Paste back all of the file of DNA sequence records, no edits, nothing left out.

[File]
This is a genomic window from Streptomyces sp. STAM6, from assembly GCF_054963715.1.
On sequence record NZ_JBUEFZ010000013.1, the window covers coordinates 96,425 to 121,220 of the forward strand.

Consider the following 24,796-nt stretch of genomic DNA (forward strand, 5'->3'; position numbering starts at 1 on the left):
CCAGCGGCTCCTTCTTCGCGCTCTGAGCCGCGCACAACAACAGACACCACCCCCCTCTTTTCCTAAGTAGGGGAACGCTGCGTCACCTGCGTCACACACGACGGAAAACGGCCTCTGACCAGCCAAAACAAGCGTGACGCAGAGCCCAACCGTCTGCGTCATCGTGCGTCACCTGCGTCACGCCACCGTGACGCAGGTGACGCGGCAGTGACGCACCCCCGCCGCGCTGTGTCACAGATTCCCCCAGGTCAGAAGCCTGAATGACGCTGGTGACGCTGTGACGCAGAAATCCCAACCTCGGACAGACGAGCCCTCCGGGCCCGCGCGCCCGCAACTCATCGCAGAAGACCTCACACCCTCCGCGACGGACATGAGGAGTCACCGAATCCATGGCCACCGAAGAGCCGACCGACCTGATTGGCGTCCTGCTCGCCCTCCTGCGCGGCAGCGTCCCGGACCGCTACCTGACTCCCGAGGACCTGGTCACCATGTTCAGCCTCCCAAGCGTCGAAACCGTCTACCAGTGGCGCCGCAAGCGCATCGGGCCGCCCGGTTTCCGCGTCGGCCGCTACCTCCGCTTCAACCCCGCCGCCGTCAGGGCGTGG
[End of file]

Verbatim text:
This is a genomic window from Streptomyces sp. STAM6, from assembly GCF_054963715.1.
On sequence record NZ_JBUEFZ010000013.1, the window covers coordinates 96,425 to 121,220 of the forward strand.

Consider the following 24,796-nt stretch of genomic DNA (forward strand, 5'->3'; position numbering starts at 1 on the left):
CCAGCGGCTCCTTCTTCGCGCTCTGAGCCGCGCACAACAACAGACACCACCCCCCTCTTTTCCTAAGTAGGGGAACGCTGCGTCACCTGCGTCACACACGACGGAAAACGGCCTCTGACCAGCCAAAACAAGCGTGACGCAGAGCCCAACCGTCTGCGTCATCGTGCGTCACCTGCGTCACGCCACCGTGACGCAGGTGACGCGGCAGTGACGCACCCCCGCCGCGCTGTGTCACAGATTCCCCCAGGTCAGAAGCCTGAATGACGCTGGTGACGCTGTGACGCAGAAATCCCAACCTCGGACAGACGAGCCCTCCGGGCCCGCGCGCCCGCAACTCATCGCAGAAGACCTCACACCCTCCGCGACGGACATGAGGAGTCACCGAATCCATGGCCACCGAAGAGCCGACCGACCTGATTGGCGTCCTGCTCGCCCTCCTGCGCGGCAGCGTCCCGGACCGCTACCTGACTCCCGAGGACCTGGTCACCATGTTCAGCCTCCCAAGCGTCGAAACCGTCTACCAGTGGCGCCGCAAGCGCATCGGGCCGCCCGGTTTCCGCGTCGGCCGCTACCTCCGCTTCAACCCCGCCGCCGTCAGGGCGTGG